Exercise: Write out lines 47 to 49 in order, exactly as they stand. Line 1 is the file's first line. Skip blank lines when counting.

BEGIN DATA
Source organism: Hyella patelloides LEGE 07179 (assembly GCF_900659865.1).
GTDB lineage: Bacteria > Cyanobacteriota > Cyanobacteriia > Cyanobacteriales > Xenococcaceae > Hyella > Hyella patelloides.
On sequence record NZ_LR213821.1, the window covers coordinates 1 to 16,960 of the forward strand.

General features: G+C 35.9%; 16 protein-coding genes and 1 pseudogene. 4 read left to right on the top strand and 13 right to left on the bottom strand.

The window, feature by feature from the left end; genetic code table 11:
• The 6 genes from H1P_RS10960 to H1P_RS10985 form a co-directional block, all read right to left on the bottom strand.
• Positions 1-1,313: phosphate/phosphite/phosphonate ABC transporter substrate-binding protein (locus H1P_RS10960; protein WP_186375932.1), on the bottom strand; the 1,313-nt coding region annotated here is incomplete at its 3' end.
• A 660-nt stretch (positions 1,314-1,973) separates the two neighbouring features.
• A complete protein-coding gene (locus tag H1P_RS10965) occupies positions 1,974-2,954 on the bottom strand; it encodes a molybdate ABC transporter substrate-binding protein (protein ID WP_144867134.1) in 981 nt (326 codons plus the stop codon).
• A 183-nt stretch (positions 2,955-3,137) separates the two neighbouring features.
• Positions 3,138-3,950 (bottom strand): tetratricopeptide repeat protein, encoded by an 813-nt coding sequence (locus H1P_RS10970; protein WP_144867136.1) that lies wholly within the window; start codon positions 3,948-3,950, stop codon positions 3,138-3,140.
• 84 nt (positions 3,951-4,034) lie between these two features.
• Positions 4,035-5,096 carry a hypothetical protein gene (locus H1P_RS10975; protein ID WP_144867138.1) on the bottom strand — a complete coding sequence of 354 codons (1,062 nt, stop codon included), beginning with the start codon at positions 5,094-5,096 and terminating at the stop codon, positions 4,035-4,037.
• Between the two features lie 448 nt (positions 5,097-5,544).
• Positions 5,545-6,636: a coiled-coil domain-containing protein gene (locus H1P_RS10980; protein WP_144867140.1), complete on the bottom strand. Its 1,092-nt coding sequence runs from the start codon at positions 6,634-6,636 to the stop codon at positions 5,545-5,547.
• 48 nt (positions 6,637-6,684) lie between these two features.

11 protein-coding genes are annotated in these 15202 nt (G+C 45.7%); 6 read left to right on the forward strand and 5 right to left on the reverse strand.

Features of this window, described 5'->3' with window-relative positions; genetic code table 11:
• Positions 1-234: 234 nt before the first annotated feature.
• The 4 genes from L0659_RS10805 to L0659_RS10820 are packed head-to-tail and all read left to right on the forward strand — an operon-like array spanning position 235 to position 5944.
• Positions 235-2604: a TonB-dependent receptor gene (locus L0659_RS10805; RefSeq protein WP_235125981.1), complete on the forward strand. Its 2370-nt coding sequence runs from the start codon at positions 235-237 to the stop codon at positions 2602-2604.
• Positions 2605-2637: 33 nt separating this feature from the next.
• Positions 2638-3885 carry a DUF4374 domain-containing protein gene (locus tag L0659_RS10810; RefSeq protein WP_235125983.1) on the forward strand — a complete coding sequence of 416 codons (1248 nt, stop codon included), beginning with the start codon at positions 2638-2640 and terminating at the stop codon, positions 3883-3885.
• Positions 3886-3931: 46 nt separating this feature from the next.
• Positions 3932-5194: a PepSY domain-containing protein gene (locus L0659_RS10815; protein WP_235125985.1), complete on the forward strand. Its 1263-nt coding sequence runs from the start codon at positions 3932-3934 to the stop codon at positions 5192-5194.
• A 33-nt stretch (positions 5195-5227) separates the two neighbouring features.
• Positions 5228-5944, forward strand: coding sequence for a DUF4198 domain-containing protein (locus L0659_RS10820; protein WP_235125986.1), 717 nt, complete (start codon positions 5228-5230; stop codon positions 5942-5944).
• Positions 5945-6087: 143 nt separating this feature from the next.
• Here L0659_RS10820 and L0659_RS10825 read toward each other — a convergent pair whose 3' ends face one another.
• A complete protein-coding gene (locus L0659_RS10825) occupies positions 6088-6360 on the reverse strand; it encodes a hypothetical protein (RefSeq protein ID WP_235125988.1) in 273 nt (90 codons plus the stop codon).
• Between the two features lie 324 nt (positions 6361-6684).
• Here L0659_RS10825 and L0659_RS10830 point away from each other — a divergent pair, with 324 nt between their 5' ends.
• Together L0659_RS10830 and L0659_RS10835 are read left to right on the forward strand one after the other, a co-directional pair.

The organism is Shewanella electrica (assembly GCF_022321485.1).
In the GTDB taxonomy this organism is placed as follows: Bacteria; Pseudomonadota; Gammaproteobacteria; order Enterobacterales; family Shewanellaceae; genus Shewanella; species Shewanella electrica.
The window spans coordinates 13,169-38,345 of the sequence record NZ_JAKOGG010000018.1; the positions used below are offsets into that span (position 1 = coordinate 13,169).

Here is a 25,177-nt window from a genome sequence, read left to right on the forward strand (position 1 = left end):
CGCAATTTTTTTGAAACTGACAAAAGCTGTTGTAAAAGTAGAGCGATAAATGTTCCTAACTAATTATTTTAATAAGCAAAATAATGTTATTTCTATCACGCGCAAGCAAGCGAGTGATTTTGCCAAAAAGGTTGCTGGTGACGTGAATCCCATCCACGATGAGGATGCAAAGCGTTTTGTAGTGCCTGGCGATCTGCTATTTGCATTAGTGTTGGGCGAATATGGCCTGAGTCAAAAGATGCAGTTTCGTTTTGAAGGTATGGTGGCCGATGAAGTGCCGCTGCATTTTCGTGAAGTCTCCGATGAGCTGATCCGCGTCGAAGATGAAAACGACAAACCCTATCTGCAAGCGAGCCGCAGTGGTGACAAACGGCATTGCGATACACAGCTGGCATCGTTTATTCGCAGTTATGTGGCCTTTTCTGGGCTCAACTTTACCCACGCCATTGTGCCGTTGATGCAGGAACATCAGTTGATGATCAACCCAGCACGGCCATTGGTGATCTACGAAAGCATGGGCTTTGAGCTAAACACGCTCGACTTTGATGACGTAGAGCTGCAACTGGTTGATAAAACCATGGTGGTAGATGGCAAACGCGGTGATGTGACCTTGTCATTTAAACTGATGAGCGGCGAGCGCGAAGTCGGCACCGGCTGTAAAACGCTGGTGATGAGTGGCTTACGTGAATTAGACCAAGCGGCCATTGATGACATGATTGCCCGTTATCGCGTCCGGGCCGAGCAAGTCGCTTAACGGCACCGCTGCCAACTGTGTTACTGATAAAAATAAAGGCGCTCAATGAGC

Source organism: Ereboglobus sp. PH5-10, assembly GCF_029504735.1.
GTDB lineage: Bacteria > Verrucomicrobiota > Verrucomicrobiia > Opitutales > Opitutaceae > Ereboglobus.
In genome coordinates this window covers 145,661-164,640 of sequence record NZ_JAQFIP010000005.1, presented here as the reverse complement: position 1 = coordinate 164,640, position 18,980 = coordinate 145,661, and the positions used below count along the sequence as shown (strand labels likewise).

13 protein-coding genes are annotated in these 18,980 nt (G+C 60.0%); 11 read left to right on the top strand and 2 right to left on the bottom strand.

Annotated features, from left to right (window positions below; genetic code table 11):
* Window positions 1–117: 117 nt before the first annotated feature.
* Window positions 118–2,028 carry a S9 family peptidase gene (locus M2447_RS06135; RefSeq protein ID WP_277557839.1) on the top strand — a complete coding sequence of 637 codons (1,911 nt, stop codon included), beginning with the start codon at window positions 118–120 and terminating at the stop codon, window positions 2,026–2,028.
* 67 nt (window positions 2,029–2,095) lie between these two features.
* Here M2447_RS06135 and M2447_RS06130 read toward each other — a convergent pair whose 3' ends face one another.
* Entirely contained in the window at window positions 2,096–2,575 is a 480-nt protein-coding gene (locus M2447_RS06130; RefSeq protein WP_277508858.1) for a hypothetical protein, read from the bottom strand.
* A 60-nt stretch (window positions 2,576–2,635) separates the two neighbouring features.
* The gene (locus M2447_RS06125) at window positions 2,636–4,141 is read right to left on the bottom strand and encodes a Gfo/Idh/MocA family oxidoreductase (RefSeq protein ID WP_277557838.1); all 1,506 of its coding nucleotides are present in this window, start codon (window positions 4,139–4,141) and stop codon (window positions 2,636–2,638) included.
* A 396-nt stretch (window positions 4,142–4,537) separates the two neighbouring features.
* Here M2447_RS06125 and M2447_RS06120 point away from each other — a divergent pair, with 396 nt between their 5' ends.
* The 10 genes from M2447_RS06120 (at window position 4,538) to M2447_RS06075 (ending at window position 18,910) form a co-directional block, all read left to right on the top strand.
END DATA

* Here M2447_RS06135 and M2447_RS06130 read toward each other — a convergent pair whose 3' ends face one another.
* Entirely contained in the window at window positions 2,096–2,575 is a 480-nt protein-coding gene (locus M2447_RS06130; RefSeq protein WP_277508858.1) for a hypothetical protein, read from the bottom strand.
* A 60-nt stretch (window positions 2,576–2,635) separates the two neighbouring features.